Residential - 2 weeks.
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Last edited by Mile High Trout : 07-19-2011 at 06:09 PM.
  #9  
Old 07-19-2011, 06:30 PM
Terrel L. Shields's Avatar
Terrel L. Shields Terrel L. Shields is offline
 
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Location: Springtown, AmeRica
State: Arkansas
Professional Status: Certified General Appraiser
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PRICE
QUALITY
TIME

Pick 2 and I will vary the other

I take no residential work that has to be done inside 2 weeks and no commercial that has to be done in less than 3 to 4 weeks without a significant bonus involved.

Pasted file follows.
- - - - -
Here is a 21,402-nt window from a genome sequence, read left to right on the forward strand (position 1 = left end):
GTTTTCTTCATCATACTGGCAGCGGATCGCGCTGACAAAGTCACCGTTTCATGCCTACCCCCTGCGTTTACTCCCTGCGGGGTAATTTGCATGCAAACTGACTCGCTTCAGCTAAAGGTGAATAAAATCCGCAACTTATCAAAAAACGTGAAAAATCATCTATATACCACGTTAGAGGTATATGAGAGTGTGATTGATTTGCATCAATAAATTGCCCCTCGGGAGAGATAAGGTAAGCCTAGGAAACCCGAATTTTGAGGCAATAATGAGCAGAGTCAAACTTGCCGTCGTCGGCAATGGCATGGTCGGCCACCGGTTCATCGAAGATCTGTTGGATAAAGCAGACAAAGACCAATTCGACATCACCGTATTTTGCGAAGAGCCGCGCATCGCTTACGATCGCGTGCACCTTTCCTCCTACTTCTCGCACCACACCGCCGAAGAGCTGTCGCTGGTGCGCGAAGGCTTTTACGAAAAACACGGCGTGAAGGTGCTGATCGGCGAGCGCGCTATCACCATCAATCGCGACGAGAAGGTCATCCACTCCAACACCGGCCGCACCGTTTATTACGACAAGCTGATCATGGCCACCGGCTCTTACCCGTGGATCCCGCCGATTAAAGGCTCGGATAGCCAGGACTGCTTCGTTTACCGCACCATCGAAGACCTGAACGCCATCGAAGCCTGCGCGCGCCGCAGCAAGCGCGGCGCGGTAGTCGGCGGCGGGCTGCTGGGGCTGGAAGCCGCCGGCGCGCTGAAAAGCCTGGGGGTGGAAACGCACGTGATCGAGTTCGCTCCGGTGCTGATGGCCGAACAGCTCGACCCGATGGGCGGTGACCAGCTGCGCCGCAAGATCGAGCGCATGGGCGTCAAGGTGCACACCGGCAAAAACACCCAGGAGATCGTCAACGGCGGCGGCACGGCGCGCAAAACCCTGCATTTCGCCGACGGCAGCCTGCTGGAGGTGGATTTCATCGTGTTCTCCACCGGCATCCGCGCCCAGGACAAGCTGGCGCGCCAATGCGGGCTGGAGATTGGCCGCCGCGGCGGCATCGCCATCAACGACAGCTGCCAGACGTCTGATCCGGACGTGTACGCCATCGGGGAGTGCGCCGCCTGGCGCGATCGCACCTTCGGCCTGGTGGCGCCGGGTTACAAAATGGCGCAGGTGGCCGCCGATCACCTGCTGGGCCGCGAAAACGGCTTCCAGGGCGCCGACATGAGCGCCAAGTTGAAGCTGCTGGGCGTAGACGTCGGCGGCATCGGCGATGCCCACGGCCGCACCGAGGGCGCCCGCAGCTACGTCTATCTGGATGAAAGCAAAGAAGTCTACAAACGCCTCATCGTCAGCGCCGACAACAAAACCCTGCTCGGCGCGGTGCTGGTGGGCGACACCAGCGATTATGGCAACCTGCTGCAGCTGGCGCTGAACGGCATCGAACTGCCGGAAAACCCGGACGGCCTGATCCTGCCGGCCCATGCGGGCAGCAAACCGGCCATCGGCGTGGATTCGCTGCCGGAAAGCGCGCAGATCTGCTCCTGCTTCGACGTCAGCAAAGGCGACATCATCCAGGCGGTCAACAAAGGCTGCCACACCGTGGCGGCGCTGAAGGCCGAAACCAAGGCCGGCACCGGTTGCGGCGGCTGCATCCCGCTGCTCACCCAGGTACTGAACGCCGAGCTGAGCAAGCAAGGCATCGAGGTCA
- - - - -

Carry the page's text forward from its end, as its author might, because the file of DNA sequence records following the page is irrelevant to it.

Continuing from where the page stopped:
If you start putting people ahead in the rotation, then someone gets a 6 week report...and I have 8 folders at the desk right now...None can be finished in less that 10 hours actual work and I am awaiting 2 to call back that I called yesterday...
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  #10  
Old 07-22-2011, 11:56 AM
Michael S Michael S is offline
 
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Location: Albuquerque
State: New Mexico
Professional Status: Certified General Appraiser
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Commercial typically 3-4 weeks. 2 weeks is possible if it's a repeat job and/or there's a lot of data available. That would entail a higher fee as well. Anything less than that is not really feasible.